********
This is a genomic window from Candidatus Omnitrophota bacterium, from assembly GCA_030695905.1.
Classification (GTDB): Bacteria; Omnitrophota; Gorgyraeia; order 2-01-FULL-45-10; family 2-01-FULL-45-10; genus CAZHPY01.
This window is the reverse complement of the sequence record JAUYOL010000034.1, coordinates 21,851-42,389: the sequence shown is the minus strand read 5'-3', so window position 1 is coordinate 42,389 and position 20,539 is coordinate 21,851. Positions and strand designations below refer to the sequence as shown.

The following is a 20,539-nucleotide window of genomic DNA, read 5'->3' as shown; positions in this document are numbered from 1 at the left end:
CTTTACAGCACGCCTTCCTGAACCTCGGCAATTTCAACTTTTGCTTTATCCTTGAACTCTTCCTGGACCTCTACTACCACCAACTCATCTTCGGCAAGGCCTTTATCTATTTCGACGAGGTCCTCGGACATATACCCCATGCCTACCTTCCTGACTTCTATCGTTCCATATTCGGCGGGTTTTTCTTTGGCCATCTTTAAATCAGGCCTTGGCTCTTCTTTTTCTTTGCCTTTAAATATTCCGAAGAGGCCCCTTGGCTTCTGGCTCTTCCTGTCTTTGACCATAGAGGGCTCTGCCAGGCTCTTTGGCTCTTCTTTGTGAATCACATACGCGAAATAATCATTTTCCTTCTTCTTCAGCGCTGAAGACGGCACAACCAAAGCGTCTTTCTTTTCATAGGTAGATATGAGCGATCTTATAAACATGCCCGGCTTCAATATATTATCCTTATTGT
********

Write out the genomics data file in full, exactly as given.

This is a genomic window from Candidatus Omnitrophota bacterium, from assembly GCA_030695905.1.
Classification (GTDB): Bacteria; Omnitrophota; Gorgyraeia; order 2-01-FULL-45-10; family 2-01-FULL-45-10; genus CAZHPY01.
This window is the reverse complement of the sequence record JAUYOL010000034.1, coordinates 21,851-42,389: the sequence shown is the minus strand read 5'-3', so window position 1 is coordinate 42,389 and position 20,539 is coordinate 21,851. Positions and strand designations below refer to the sequence as shown.

The following is a 20,539-nucleotide window of genomic DNA, read 5'->3' as shown; positions in this document are numbered from 1 at the left end:
CTTTACAGCACGCCTTCCTGAACCTCGGCAATTTCAACTTTTGCTTTATCCTTGAACTCTTCCTGGACCTCTACTACCACCAACTCATCTTCGGCAAGGCCTTTATCTATTTCGACGAGGTCCTCGGACATATACCCCATGCCTACCTTCCTGACTTCTATCGTTCCATATTCGGCGGGTTTTTCTTTGGCCATCTTTAAATCAGGCCTTGGCTCTTCTTTTTCTTTGCCTTTAAATATTCCGAAGAGGCCCCTTGGCTTCTGGCTCTTCCTGTCTTTGACCATAGAGGGCTCTGCCAGGCTCTTTGGCTCTTCTTTGTGAATCACATACGCGAAATAATCATTTTCCTTCTTCTTCAGCGCTGAAGACGGCACAACCAAAGCGTCTTTCTTTTCATAGGTAGATATGAGCGATCTTATAAACATGCCCGGCTTCAATATATTATCCTTATTGT